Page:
Carlo Ancelotti's exuberant celebrations to acclaim Didier Drogba's fluked stoppage-time winner was a moment for Chelsea fans to cherish. The new Chelsea manager ran on to the Stamford Bridge pitch and punched the air repeatedly in delight.
As celebrations go, it wasn't quite Jose Mourinho sprinting down the touchline at Old Trafford, but then we mustn't forget that Carlo's a heavy smoker who's carrying a couple of extra stone, at least. But it demonstrated that underneath his affable exterior beats the passionate heart of a genuine football man, not someone who is at Chelsea just for the money.
The portly Italian confessed afterwards he was desperate for a cigarette at the final whistle, as he is not allowed to smoke on the touchline. Although as his English does not yet include the phrase "I'm dying for a fag" he expressed his desire for a shot of nicotine by puffing out his ample cheeks and grinning.
It's no wonder Ancelotti was so keen for a cigarette. Chelsea had dominated Hull but could only win in added time when Drogba's intended cross looped over Baoz Myhill. Asked what Ancelotti's reaction had been in the dressing room afterwards, Drogba wiped his brow and said: "Phew." Miming seems to be all the rage at Stamford Bridge, which perhaps is understandable given the manager's limited vocabulary.
Ancelloti was introduced to the home fans on Saturday to loud applause, and responded with a couple of perfunctory waves from the dugout. But as Drogba ran to the fans whirling his shirt in the air to salute his fortunate winner, Ancelotti gave his emotions full rein.
Afterwards he spoke of his passion for the job. "Whoever works in this environment has passion – passionate players, passionate fans, a passionate coach," he said.
It is sentiment shared by the Hull manager, Phil Brown, who saw Stephen Hunt mark his debut with a studs-up foul on Frank Lampard in the first minute that might have earned him a red card. Brown said: "You are putting a marker down in terms of the game. That is the old-fashioned way of doing it. If Stephen is an old-fashioned football player I'll take them any day."
Booed by Chelsea fans for the challenge which fractured Petr Cech's skull three years ago, Hunt gave Hull a shock lead after 28 minutes, when a ricochet fell kindly for him.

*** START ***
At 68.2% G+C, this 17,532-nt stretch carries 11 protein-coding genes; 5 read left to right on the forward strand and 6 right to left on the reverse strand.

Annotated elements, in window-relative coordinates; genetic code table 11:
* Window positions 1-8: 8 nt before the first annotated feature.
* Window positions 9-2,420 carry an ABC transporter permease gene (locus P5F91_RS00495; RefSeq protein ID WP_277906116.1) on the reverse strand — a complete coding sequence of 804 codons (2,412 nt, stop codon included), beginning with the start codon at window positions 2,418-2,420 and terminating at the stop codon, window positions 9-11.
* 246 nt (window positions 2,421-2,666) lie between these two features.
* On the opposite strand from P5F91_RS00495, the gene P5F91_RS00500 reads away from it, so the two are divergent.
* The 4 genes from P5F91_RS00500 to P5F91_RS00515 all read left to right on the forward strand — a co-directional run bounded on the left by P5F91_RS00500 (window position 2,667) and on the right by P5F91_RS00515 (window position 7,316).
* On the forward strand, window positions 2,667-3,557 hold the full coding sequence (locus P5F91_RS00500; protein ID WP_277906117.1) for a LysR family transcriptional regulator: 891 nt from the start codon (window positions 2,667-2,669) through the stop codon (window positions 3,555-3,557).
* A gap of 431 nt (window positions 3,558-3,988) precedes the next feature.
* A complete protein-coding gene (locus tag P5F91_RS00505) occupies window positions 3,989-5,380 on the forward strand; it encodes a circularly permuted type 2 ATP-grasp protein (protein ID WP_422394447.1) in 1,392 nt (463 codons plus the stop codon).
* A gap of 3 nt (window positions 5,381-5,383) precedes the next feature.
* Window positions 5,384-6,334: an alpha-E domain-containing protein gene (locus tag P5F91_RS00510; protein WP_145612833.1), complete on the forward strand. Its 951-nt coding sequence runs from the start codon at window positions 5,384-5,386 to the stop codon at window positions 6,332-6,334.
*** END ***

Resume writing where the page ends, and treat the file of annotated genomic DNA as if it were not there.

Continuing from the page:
Drogba, however, was Chelsea's inspiration. The Ivorian took a leaf out of Cristiano Ronaldo's book by hitting the valve on the ball to score with a dipping free-kick from 30 yards. Drogba said: "I think his free-kick was a little better than mine."
Drogba, Nicolas Anelka and Michael Essien all missed good chances and Hull defended with all their might. But just when it seemed the visitors would grab a point Drogba fluked in Chelsea's winner. He tried to find Salomon Kalou with a cross from the left, but a touch of slice drifted it into the top corner instead.
Ancelotti's main task is to give his diamond a polish. He says he will persevere with the midfield formation all season if he has to until it becomes second nature to the players. Against Hull he chopped and changed who went where, but the narrow system remained unconvincing.
Lampard was subdued, outnumbered by Hull's rearguard in front of him, while John Obi Mikel was withdrawn from the holding role for the second time in two games. Plenty of food for thought for Ancelotti before tomorrow's testing trip to Sunderland.
Chelsea (4-4-2): Cech; Bosingwa, Carvalho, Terry, A Cole; Essien, Mikel (Ballack, h-t), Lampard, Malouda (Deco, 69); Drogba, Anelka (Kalou, 79). Substitutes not used: Turnbull (gk), Ivanovic, Sturridge, Hutchinson.
Hull City (4-5-1): Myhill; Mouyokolo, Turner, Gardner, Dawson; Mendy (Geovanni, 78), Marney (Barmby, 44), Olofinjana, Boateng, Hunt (Ghilas, 78); Folan. Substitutes not used: Duke (gk), Halmosi, Zayatte, Cousin.
Referee: A Wiley (Staffordshire).
Man of the match: Drogba.
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